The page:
Monday, July 19, 2010

The Master And Margarita

Mikhail Bulgakov was a Russian playwright and novelist, best known for his posthumously published work The Master and Margarita.

To understand the work it helps to know something about its author. Being born in 1891, and having grandparents who were involved in the church, he saw the old deeply religious Russian empire and the new atheistic Stalinist dictatorship firsthand. He began writing The Master & Margarita in 1928 and did not complete it until just before his death in 1940 (he was in fact still working on the 4th version of the book at this point, so it may actually be regarded as incomplete). The first version was burned by Bulgakov in 1930, as he saw no future as a writer in the Soviet Union.

The book is set in 1930’s Moscow, where the devil in the guise of a ‘master of the dark arts’ called Woland comes to visit. Accompanying him are his assistants: the personable Koroviev, the fang toothed thug Azazello and the anthropomorphic gun toting tomcat Behemoth. The first part of the book mostly concerns itself with the havoc Woland and his cohorts cause in Moscow; predicting deaths and ‘outing’ members of society, having them investigated and in some cases ‘disappeared’ by the authorities seemingly just because they can. One person who unfortunately crosses paths with them is the atheistic poet ‘Homeless’. After witnessing the death of his literary patron; Berlioz, Homeless is institutionalized, where he meets ‘The Master’; a young writer who is in the institution for unspecified reasons.

The Master may be a vaguely autobiographical character, he’s a writer, and he was working on a manuscript that he burned before turning his back on society and being locked up. The Master’s manuscript; a version of the encounter between Christ and Pontius Pilate, also appears at various points of the story.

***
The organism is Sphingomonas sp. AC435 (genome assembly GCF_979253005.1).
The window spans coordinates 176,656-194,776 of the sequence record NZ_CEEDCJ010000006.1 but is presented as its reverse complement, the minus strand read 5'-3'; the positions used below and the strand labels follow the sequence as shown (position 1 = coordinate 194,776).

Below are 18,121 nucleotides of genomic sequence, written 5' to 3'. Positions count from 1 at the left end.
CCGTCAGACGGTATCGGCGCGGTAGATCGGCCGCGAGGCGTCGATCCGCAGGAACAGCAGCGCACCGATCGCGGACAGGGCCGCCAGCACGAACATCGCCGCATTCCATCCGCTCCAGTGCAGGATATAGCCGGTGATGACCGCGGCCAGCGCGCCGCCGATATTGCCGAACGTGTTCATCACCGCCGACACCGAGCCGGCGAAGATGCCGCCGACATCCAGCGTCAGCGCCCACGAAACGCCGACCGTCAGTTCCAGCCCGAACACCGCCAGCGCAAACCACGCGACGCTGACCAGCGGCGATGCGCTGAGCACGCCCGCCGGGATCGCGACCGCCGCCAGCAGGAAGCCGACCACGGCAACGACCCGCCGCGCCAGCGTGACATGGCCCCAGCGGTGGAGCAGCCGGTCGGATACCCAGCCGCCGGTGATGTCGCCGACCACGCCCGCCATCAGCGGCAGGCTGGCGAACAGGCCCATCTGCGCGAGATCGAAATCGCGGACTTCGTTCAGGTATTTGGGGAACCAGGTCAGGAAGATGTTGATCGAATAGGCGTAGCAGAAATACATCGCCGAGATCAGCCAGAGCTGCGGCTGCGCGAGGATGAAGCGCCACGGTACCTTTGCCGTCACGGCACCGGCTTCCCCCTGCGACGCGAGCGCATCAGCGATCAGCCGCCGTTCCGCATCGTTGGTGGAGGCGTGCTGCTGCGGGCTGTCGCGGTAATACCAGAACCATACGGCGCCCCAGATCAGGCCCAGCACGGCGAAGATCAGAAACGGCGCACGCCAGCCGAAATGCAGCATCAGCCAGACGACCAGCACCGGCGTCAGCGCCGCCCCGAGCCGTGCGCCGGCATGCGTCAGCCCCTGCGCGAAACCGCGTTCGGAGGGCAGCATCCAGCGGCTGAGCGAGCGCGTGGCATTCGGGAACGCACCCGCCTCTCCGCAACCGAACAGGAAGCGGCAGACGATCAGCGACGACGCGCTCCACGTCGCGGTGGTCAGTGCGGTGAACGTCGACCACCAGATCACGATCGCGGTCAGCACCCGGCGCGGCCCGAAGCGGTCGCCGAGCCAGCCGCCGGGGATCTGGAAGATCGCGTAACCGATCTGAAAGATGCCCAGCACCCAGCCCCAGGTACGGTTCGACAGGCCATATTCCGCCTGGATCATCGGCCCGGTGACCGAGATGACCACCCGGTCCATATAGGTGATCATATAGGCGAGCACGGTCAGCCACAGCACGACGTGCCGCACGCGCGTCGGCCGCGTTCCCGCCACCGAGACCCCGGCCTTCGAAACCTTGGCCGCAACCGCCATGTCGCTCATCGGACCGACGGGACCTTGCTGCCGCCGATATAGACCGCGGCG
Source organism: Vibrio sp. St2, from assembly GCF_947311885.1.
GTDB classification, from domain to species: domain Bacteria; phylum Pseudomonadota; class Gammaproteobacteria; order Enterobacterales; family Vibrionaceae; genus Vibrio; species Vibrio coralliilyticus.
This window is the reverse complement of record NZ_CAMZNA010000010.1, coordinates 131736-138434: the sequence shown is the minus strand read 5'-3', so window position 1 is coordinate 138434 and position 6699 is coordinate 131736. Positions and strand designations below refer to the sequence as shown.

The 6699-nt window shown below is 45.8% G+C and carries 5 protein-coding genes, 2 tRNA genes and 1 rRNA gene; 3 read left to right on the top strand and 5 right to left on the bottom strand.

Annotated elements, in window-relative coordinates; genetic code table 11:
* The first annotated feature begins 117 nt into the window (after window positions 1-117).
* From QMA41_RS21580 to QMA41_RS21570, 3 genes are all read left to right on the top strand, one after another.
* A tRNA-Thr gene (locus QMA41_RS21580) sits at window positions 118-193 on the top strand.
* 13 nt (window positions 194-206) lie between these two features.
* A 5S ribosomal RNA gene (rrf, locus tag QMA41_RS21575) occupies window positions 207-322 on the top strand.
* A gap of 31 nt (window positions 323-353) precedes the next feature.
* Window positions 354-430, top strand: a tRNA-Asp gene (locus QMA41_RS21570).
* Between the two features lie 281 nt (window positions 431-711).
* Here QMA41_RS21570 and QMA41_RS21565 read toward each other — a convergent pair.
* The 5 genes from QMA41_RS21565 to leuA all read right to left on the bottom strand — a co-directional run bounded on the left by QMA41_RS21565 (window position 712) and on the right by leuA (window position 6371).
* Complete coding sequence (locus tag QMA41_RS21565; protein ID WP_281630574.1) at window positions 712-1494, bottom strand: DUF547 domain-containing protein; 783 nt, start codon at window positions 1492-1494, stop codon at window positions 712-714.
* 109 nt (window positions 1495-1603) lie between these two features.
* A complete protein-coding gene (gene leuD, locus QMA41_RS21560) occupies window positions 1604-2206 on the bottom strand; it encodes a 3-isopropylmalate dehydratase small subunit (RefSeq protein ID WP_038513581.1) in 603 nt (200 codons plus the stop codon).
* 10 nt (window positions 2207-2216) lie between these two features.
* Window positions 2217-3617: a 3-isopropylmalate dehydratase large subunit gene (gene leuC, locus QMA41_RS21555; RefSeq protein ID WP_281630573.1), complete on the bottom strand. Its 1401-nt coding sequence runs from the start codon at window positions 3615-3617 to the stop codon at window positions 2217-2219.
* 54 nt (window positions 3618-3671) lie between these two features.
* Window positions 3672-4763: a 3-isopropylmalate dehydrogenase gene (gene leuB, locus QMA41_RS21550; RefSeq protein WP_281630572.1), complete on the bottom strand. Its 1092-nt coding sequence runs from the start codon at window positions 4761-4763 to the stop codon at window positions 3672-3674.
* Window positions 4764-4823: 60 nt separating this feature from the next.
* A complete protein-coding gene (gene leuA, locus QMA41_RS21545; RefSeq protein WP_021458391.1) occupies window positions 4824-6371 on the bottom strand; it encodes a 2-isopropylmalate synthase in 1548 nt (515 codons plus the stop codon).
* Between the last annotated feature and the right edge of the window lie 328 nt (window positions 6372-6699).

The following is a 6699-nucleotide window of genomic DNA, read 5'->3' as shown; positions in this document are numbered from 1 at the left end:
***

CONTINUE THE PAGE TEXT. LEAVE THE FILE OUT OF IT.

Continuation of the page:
The second book concerns The Master’s lover; a spirited and beautiful, somewhat hedonistic lady, called Margarita. Bulgakov based her on two of his wives, although I rather fancied there were some parallels between her and Mary Magdalene, possibly influenced by the subject matter of her lover’s novel.

In the search for her lover Margarita encounters Woland’s associates, is given unearthly magical powers and taken to meet the devil himself. For me the book’s standout chapter is The Great Ball At Satan’s. Margarita seems to be the guest of honour and at a magnificent dreamlike ball held in the fifth dimension she meets all manner of characters, all sinners, but all so wonderfully portrayed in this one sumptuous chapter.

While The Master and Margarita are eventually reunited and the readers get to see the end of the writer’s story about Pilate I found the ending somewhat unsatisfactory, possibly because Bulgakov never really got to finish the book to his own satisfaction. It probably went on a chapter or two too long for me and I found the epilogue completely unnecessary, I didn’t require explanation of what happened to the many people whose lives Woland and his associates manage to so neatly ruin, it was implied at the time. I found the entire Pontius Pilate story dry and over long, not to mention wildly at odds with every other report of the events.

Bulgakov’s frustration with the regime he was forced to live under and his deep affection for the city in which he lived was evident in the narrative. Given the frank nature of the book and the subject matter it was unsurprising that it was not widely published until long after Mikhail Bulgakov’s death. It was circulated in a serialised and heavily censored version within Russia, but was not published in novel version or translated into English until the late 1960’s.

The Master and Margarita is well worth reading, even if only for that one marvellous chapter about Satan’s party. It will certainly make you think deeply as you’re reading it. I haven’t read anything quite like it previously, although the first part of it often brought George Orwell’s 1984 to mind and the second part with Margarita quite frequently recalled Clive Barker’s Weaveworld.


  1. As far as I know the book is mainly not about soviet regime, since the author had made rather good career in theater but mostly a good satire on the economical situation of 20-s and people flaws and collection of comparatively good or evil jokes on the author's colleagues. So the reader is recommended to read mostly not about political situation which at the time consisted of struggle for power in the upper class but about so-called "new economic policy".

  2. Thanks very much for the comment. I wasn't aware of that particular interpretation, but I can see how it fits the book.